Jamie Benziger, winemaker for Imagery Estate Winery in Glen Ellen, CA, would probably never have made blueberry wine if it hadn’t been for her father. 

“When I was a senior in high school, my dad’s heart was scanned, and they discovered some shadowing,” Benziger recalls. “My grandfather died of a heart attack at 65, so it was a wake-up call.”

Blueberries, known for their seemingly magical heart-boosting medicinal powers, became a mainstay in the Benziger household. One thing led to another, and soon the Benzigers were co-fermenting blueberries from a friend’s farm down the street and Syrah from their estate. The introduction of their first batch was more than a decade ago.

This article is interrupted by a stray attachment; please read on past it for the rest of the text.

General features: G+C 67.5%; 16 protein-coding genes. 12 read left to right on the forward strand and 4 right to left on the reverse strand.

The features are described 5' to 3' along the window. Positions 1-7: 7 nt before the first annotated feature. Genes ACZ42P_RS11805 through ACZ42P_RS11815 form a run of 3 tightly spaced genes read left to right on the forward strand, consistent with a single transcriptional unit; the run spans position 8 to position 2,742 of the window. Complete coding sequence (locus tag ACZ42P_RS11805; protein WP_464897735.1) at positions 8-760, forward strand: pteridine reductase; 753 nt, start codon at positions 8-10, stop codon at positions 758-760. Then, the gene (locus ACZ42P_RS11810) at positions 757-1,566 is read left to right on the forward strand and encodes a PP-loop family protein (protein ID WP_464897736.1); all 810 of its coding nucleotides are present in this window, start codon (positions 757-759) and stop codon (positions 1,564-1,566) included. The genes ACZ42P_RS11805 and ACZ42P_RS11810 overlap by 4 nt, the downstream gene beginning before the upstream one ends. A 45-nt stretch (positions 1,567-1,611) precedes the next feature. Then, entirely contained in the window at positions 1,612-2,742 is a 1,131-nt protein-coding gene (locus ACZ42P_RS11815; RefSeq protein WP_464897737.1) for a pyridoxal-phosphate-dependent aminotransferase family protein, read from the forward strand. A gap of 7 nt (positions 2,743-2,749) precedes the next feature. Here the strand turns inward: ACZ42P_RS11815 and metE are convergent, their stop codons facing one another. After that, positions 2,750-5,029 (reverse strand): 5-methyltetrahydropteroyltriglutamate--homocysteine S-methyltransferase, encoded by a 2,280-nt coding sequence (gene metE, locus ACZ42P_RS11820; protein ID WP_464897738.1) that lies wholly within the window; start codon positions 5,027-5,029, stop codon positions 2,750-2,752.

“It is one of the more interesting wine projects I work on,” Benziger, who took over the winemaking duties at her family winery in 2017, admits. “This year, we’re actually releasing two batches. One will be a Syrah with one clone from our friend’s farm. The other will be a Malbec with another clone.”

Aged for ten months in French Oak (25% new), then 6 to 8 months in bottle, Imagery only produces about 200 cases of Code Blue.

Jamie Benziger / Photo by Erika Cole Photo
Code Blue / Photo courtesy of Imagery

“It’s a cult wine,” Benziger says. “We don’t advertise it. We don’t even sell it online. The people who know, know. And they love it.”

What is wine? The definition is now broad enough that even bastions and protectors of classic wine culture, like the Wine Spectator, are embracing wines made from lavender, marigolds, roses and hibiscus.